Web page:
While the severe second wave of the pandemic and the possibility of the third wave has certainly impacted India’s economy, the outlook is strong for India to rebound and be back on its trajectory. The latest IMF forecast predicts India’s growth to be the fastest growing major economy, with 9.5% for 2022. But how can India make sure its growth in 2022 and beyond is the right kind of growth?
We connected with Vipul Kumar, the newly appointed director of Xynteo’s India operations and the Vikaasa coalition for his insights on India’s economic development as the country looks to recover from the second wave of Covid-19.
He also shared what he sees as Vikaasa’s biggest opportunities for impact, and how big businesses guided by forward leaning leaders can drive collaboration to solve complex human challenges at scale.
Before we dive into the future of India’s development – can you share your story and how you found Xynteo?
The early years in my career were in consulting, where I worked globally in the logistics infrastructure space, advising large businesses, government and private equity investors on corporate strategy, investment, turnaround management and scaleup.
A decade into my professional journey, the compelling growth story of emerging markets and the positive impact that innovation could bring caught my attention, and I moved into the space of impact investing and start-up incubation.
I joined Ennovent, a business venture catalyst and impact fund, and moved on to lead its India business. I worked towards catalysing innovations across energy, water, sanitation, health, education and waste management by bringing together stakeholders from impact investing, multilateral organisations, government, corporates, and start-ups.
One key learning was that in order to bring transformative impact, scale-up through either corporate or government channels was essential. My passion was to help facilitate this, particularly with the private sector, and that is how I found Xynteo and heard about its mission to create impact at scale.
I remember watching a video where Mr. Ajay Banga, then the CEO and President of Mastercard, and Mr. Paul Polman, then the CEO of Unilever, talked about their relationship with Xynteo and how large businesses can come together to reinvent growth. The focus on addressing some of the world’s most complex challenges by leveraging the power of big business and its leaders, was a compelling pathway to bring transformative impact.
The way that Xynteo is set up in India with the Vikaasa partnership – and how it collaborates with large businesses that share its progressive thinking with mandates and capabilities to scale – was a unique opportunity that I wanted to be part of. Three years later, I am leading the Vikaasa partnership, which I am so humbled and proud to represent.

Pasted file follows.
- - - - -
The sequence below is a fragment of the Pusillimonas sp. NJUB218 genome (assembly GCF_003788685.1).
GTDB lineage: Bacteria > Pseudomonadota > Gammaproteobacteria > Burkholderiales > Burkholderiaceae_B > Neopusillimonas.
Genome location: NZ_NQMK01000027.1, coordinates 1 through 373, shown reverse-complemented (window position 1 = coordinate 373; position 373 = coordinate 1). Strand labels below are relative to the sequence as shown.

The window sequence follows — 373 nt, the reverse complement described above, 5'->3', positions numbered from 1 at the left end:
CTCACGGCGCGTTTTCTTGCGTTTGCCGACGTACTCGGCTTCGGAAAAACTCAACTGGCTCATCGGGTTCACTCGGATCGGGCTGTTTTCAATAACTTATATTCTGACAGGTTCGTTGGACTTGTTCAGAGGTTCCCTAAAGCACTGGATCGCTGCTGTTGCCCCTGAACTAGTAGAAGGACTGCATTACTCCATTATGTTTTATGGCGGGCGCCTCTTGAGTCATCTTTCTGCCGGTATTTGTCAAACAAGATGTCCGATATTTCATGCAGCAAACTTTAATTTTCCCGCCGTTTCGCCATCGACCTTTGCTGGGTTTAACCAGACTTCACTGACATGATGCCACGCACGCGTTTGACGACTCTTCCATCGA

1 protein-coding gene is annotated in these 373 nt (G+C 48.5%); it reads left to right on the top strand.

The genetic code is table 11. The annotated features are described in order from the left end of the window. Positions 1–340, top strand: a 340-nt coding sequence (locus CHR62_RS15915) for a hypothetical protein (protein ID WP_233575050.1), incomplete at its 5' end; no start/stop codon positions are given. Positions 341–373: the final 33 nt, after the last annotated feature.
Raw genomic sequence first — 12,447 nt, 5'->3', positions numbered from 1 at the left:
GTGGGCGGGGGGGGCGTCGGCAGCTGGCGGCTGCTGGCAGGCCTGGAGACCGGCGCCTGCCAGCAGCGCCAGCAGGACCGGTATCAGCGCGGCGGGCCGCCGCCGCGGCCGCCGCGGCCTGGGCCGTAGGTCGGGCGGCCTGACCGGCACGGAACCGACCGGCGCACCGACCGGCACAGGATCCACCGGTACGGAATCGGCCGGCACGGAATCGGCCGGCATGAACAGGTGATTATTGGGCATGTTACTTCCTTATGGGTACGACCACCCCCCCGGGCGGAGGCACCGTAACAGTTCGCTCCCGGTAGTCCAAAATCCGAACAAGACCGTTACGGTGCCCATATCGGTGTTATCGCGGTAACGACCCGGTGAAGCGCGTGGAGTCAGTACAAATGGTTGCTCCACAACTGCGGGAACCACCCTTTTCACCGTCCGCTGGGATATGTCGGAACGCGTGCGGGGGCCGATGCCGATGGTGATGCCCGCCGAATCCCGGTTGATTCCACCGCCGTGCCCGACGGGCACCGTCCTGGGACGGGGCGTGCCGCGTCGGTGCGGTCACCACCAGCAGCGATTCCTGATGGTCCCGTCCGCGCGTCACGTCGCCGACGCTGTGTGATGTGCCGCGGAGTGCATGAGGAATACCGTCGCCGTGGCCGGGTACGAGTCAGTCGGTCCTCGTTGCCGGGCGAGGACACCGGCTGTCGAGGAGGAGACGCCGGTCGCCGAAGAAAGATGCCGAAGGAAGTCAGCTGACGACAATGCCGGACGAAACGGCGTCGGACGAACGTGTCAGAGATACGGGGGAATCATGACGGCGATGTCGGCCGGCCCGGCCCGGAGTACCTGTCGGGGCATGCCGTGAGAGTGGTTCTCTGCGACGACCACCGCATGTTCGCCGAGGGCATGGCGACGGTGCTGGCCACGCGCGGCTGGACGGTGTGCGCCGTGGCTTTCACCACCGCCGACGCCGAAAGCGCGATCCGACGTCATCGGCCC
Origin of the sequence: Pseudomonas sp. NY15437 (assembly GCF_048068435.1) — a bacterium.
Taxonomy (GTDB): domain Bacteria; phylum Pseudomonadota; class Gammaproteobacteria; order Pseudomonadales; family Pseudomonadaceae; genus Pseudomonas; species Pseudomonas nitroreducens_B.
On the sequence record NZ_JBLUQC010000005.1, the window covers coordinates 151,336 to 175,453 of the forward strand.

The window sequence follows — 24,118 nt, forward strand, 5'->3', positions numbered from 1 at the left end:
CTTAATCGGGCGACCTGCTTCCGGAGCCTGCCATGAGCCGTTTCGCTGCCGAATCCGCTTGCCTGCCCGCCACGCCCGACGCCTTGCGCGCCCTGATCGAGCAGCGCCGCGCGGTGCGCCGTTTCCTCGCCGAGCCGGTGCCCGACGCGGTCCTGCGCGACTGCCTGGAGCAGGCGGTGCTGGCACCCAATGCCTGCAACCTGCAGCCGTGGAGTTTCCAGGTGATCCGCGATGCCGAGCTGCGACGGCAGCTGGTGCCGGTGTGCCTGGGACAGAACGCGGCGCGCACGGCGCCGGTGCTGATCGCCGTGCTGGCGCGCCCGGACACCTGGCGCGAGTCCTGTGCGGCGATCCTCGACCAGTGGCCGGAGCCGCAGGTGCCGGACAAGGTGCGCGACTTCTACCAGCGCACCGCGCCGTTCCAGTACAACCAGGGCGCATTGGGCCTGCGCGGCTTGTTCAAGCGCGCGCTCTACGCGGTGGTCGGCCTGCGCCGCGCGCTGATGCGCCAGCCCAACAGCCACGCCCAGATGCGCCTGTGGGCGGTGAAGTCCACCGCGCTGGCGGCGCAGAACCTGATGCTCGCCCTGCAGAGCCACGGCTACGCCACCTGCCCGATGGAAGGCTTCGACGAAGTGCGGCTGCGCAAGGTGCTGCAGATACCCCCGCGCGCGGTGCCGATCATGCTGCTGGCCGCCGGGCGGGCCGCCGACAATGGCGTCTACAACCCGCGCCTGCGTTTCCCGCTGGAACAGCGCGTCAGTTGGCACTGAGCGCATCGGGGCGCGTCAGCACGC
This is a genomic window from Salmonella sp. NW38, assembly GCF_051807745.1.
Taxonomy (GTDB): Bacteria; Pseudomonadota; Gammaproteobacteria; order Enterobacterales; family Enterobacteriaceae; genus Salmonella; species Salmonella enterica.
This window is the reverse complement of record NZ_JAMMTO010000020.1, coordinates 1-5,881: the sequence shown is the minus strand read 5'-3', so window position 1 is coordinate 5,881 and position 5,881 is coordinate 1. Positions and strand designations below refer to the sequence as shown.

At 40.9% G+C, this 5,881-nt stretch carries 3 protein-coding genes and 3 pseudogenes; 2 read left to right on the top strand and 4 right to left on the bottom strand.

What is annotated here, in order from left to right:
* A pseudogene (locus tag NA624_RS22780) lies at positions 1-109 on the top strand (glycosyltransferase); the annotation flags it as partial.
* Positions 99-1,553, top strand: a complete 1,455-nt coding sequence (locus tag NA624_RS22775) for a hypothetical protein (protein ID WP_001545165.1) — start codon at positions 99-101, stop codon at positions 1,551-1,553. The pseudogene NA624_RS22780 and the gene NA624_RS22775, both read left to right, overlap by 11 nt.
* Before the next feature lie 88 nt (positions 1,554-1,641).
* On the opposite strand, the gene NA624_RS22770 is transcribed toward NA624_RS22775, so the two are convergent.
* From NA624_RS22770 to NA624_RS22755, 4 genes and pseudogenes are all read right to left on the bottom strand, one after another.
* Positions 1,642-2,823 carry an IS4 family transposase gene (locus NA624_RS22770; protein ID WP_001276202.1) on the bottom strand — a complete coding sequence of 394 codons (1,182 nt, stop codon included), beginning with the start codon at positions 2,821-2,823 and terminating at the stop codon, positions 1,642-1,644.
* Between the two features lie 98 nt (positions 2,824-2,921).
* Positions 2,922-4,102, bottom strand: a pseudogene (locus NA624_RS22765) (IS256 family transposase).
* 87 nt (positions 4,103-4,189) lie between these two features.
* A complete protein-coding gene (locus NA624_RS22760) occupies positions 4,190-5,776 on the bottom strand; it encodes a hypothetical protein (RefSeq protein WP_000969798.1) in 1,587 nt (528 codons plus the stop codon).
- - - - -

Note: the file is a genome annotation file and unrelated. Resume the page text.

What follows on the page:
Looking to the future, what will be key to India’s recovery and development?
The pandemic has certainly impacted the Indian economy. In the IMF’s latest update to its World Economic Outlook, it has cut the growth rate of India in 2021-22 by 3 percentage points to 9.5%. Three months since its April forecast, the IMF projects the global economy to expand at an unchanged pace of 6 percent this year, but the variance of growth across economies is expected to be heavily influenced by the normalising of economic activities from the Covid-19 related restrictions. Vaccine access and the pace of coverage will be a key driver.
India has accelerated its vaccination drive in recent months, and we are hopeful this will enable substantial normalisation in economic activity in the coming quarters. The outlook is strong for India to be back on its high growth course to becoming the fastest-growing trillion-dollar economy in the world.
What partnerships or growth opportunities are you most excited about in your new role as director of Vikaasa?
As we created Vikaasa’s goals for 2025, I was excited that our ambitions align with seven SDGs and support declared government ambitions key to India’s economic development. They cover clean energy and waste management solutions, acceleration of innovative business models for the SDGs, and promotion of human potential development.
This next phase of our journey will require us to deliver on our rather audacious ambitions. This will take increased intensity and focus, incubation of more projects and determined leadership committed to forging greater collaborations with partners, within and outside the partnership. In a nutshell, we need to think bigger, do better and go faster in everything we do.
I am so excited to embark on this phase of our journey under the guidance of forward leaning leaders and organisations to create disruptive change, together.
Where do you draw inspiration?
Sometimes, I draw inspiration from stillness and engaging with my inner self. I find that yoga and breathing help centre my thoughts. Another place of influence and inspiration comes from the Holy Book of Gita. When I was a child, around 7 years old, my dad brought me a painting which had a verse from the Gita on it. In Sanskrit, it says “कर्मण्येवाधिकारस्ते मा फलेषु कदाचन । Karmanye vadhikaraste ma phaleshu kadachana”. What that means is, keep performing your work because it’s your duty, and not because you expect anything in return. It is about Karma, and it had a very deep impact on me. So, I feel very inspired when I connect with people who elevate my thinking. It could be a child, a senior, a friend, or somebody I just met – which also reminds me to always keep an open mind.
This helps me see the bigger picture and inspires me to continue evolving Vikaasa’s mission and the impact we’re able to make.
To learn more about Vikaasa’s mission and partnership, connect with Vipul here.